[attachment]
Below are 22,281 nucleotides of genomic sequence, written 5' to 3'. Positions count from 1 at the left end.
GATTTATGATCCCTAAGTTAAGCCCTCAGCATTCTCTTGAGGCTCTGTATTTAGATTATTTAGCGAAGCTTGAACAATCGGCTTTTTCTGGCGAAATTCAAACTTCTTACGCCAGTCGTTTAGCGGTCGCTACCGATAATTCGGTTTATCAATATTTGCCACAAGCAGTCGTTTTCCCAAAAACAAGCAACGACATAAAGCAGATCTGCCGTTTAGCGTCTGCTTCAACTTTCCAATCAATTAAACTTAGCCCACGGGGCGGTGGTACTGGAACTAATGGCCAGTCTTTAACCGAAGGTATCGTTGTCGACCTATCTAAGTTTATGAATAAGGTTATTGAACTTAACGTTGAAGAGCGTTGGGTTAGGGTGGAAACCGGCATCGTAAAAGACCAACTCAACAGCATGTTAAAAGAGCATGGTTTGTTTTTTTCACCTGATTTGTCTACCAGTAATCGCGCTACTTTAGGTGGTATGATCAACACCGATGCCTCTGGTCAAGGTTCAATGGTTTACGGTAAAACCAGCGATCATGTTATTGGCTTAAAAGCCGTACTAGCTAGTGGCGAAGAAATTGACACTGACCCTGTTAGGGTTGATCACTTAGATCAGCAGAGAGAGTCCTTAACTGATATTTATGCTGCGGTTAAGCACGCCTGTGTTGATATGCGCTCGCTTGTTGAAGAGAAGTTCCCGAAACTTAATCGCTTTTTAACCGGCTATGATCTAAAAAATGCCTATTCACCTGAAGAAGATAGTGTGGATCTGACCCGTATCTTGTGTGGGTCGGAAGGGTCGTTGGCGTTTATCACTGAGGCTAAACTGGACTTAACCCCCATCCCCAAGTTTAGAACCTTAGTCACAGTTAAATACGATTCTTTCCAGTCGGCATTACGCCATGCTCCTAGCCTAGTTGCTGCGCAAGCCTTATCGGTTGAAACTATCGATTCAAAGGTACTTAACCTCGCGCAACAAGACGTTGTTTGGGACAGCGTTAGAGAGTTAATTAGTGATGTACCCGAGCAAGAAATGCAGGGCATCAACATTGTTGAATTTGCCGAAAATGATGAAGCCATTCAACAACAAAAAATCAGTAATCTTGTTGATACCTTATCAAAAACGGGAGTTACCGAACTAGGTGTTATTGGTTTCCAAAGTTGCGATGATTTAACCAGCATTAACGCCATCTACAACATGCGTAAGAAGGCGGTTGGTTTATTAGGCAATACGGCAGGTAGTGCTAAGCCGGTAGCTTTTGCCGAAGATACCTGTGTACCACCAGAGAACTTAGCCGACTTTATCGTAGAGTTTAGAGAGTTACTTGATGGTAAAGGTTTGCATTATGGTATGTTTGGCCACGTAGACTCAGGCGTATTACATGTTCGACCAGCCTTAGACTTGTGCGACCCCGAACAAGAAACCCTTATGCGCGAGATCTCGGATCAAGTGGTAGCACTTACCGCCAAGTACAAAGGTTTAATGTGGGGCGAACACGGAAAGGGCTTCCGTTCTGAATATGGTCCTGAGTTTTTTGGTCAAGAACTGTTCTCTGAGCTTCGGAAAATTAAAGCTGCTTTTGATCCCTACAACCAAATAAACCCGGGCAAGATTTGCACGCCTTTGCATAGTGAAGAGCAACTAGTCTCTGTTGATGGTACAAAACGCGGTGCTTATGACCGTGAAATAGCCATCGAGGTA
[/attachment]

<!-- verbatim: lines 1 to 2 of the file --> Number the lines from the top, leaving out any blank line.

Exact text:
Below are 22,281 nucleotides of genomic sequence, written 5' to 3'. Positions count from 1 at the left end.
GATTTATGATCCCTAAGTTAAGCCCTCAGCATTCTCTTGAGGCTCTGTATTTAGATTATTTAGCGAAGCTTGAACAATCGGCTTTTTCTGGCGAAATTCAAACTTCTTACGCCAGTCGTTTAGCGGTCGCTACCGATAATTCGGTTTATCAATATTTGCCACAAGCAGTCGTTTTCCCAAAAACAAGCAACGACATAAAGCAGATCTGCCGTTTAGCGTCTGCTTCAACTTTCCAATCAATTAAACTTAGCCCACGGGGCGGTGGTACTGGAACTAATGGCCAGTCTTTAACCGAAGGTATCGTTGTCGACCTATCTAAGTTTATGAATAAGGTTATTGAACTTAACGTTGAAGAGCGTTGGGTTAGGGTGGAAACCGGCATCGTAAAAGACCAACTCAACAGCATGTTAAAAGAGCATGGTTTGTTTTTTTCACCTGATTTGTCTACCAGTAATCGCGCTACTTTAGGTGGTATGATCAACACCGATGCCTCTGGTCAAGGTTCAATGGTTTACGGTAAAACCAGCGATCATGTTATTGGCTTAAAAGCCGTACTAGCTAGTGGCGAAGAAATTGACACTGACCCTGTTAGGGTTGATCACTTAGATCAGCAGAGAGAGTCCTTAACTGATATTTATGCTGCGGTTAAGCACGCCTGTGTTGATATGCGCTCGCTTGTTGAAGAGAAGTTCCCGAAACTTAATCGCTTTTTAACCGGCTATGATCTAAAAAATGCCTATTCACCTGAAGAAGATAGTGTGGATCTGACCCGTATCTTGTGTGGGTCGGAAGGGTCGTTGGCGTTTATCACTGAGGCTAAACTGGACTTAACCCCCATCCCCAAGTTTAGAACCTTAGTCACAGTTAAATACGATTCTTTCCAGTCGGCATTACGCCATGCTCCTAGCCTAGTTGCTGCGCAAGCCTTATCGGTTGAAACTATCGATTCAAAGGTACTTAACCTCGCGCAACAAGACGTTGTTTGGGACAGCGTTAGAGAGTTAATTAGTGATGTACCCGAGCAAGAAATGCAGGGCATCAACATTGTTGAATTTGCCGAAAATGATGAAGCCATTCAACAACAAAAAATCAGTAATCTTGTTGATACCTTATCAAAAACGGGAGTTACCGAACTAGGTGTTATTGGTTTCCAAAGTTGCGATGATTTAACCAGCATTAACGCCATCTACAACATGCGTAAGAAGGCGGTTGGTTTATTAGGCAATACGGCAGGTAGTGCTAAGCCGGTAGCTTTTGCCGAAGATACCTGTGTACCACCAGAGAACTTAGCCGACTTTATCGTAGAGTTTAGAGAGTTACTTGATGGTAAAGGTTTGCATTATGGTATGTTTGGCCACGTAGACTCAGGCGTATTACATGTTCGACCAGCCTTAGACTTGTGCGACCCCGAACAAGAAACCCTTATGCGCGAGATCTCGGATCAAGTGGTAGCACTTACCGCCAAGTACAAAGGTTTAATGTGGGGCGAACACGGAAAGGGCTTCCGTTCTGAATATGGTCCTGAGTTTTTTGGTCAAGAACTGTTCTCTGAGCTTCGGAAAATTAAAGCTGCTTTTGATCCCTACAACCAAATAAACCCGGGCAAGATTTGCACGCCTTTGCATAGTGAAGAGCAACTAGTCTCTGTTGATGGTACAAAACGCGGTGCTTATGACCGTGAAATAGCCATCGAGGTA